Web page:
STAMPING out corruption in construction is a goal everyone agrees with. But there is a danger that the current drive to clean up the industry could go too far.
Construction has always been a social business and the 'people' aspect of the industry is one of the reasons it is a popular career choice.
Forming relationships with other contractors and clients is a cornerstone of how the industry operates.
And part of that process is corporate entertainment. Talking business over a decent lunch, in between holes on the golf course or at half time during a football match is part-andparcel of everyday life to most contractors.
But as our special report into corruption shows, the buying of sports tickets and picking up the restaurant tab is now becoming a grey area that is at tracting the attention of the authorities.
Of course bribery and collusion has no place in modern industry and this paper applauds the cartel-busters and fraud squads who uncover financial misdeeds.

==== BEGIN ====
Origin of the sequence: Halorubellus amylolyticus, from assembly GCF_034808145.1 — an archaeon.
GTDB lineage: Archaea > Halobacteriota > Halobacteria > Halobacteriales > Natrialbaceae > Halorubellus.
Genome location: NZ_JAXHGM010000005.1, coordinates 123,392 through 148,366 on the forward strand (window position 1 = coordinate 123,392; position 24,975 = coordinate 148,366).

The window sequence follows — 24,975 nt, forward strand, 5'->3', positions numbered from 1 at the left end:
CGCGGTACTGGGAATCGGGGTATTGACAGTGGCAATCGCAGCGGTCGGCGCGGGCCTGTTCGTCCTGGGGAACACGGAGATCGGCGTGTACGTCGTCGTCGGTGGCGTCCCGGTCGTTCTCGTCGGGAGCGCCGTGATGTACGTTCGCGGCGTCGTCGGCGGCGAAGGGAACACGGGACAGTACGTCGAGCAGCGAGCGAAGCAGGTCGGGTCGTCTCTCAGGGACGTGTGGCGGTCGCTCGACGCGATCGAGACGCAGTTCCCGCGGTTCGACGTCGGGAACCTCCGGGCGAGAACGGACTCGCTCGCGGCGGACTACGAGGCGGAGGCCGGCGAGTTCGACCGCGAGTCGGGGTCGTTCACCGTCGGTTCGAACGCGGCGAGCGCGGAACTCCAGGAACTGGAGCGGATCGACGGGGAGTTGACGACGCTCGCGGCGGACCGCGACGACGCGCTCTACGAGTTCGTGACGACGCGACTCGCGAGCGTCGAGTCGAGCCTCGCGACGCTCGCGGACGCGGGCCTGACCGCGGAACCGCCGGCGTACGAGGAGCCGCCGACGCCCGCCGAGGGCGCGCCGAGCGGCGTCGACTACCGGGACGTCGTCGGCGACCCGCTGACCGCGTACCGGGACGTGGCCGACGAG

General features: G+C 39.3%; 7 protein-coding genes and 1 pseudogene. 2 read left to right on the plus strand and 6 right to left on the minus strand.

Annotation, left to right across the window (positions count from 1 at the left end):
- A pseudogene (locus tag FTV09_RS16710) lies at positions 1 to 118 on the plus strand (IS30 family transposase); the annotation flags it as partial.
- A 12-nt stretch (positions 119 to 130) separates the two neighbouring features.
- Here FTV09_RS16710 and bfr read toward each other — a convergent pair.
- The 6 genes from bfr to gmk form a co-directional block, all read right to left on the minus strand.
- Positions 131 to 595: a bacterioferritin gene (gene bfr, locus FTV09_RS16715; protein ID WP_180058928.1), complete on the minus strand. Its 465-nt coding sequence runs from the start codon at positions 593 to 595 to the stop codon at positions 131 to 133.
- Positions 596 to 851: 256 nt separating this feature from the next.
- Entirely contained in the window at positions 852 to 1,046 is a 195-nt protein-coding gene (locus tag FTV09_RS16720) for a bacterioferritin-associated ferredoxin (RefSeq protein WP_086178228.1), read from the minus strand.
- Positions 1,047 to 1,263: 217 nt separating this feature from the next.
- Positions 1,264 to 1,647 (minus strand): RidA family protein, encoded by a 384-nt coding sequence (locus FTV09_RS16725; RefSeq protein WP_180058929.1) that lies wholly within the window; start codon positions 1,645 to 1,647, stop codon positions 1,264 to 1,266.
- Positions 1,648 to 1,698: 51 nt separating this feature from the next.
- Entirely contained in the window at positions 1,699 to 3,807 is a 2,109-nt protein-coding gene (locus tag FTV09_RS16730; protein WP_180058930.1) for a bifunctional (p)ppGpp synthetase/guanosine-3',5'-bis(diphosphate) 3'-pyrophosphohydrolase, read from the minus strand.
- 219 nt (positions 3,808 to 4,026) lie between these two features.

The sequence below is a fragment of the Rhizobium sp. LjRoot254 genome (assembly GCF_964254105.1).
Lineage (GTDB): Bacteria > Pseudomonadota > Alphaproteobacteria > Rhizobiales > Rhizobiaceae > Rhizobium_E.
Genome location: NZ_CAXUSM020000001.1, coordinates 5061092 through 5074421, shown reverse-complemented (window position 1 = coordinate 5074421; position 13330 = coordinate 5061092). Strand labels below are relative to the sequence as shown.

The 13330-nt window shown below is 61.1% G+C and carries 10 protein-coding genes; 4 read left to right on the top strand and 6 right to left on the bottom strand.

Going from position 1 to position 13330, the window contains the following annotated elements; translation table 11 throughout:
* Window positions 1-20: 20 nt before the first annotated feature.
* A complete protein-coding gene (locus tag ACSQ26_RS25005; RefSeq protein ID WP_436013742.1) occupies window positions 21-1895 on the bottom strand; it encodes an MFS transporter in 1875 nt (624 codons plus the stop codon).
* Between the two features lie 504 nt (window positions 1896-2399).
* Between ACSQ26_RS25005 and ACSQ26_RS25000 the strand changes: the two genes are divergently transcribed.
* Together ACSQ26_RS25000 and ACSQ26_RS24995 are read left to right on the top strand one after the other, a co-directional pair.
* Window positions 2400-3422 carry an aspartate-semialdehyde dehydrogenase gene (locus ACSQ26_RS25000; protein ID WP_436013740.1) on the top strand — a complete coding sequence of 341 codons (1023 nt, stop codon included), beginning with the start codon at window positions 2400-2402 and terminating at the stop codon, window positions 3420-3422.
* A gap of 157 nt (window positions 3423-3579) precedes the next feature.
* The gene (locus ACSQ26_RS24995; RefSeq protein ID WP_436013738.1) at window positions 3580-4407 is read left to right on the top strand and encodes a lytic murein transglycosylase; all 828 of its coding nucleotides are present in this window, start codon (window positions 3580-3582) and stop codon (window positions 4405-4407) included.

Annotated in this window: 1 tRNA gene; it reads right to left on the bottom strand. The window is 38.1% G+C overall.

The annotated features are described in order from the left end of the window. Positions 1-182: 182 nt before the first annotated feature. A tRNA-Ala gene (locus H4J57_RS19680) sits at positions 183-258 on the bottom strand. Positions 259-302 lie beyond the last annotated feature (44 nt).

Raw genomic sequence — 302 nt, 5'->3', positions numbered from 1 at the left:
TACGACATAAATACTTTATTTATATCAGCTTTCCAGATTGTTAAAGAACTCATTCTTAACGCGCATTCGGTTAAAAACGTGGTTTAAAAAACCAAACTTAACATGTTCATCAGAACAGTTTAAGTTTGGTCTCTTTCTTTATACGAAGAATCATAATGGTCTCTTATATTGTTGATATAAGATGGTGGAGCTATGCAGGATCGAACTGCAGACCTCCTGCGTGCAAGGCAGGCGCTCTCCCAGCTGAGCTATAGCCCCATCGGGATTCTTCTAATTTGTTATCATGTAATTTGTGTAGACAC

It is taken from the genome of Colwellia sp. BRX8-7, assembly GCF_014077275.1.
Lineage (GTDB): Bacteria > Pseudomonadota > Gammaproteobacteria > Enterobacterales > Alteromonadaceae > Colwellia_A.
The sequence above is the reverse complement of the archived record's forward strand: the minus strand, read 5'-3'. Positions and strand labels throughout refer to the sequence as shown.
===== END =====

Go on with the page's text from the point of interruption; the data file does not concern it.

But it will be a sad day when contractors are scared to entertain their clients through fear of being accused of underhand dealings.
There is a world of difference between a brown envelope stuffed full of bank notes and an invitation to play 18 holes or free tickets for a Premiership match.
Business relationships are the lifeblood of construction and the building game would be a far duller place if the social side of the industry were stamped out by an over-zealous purge on corruption.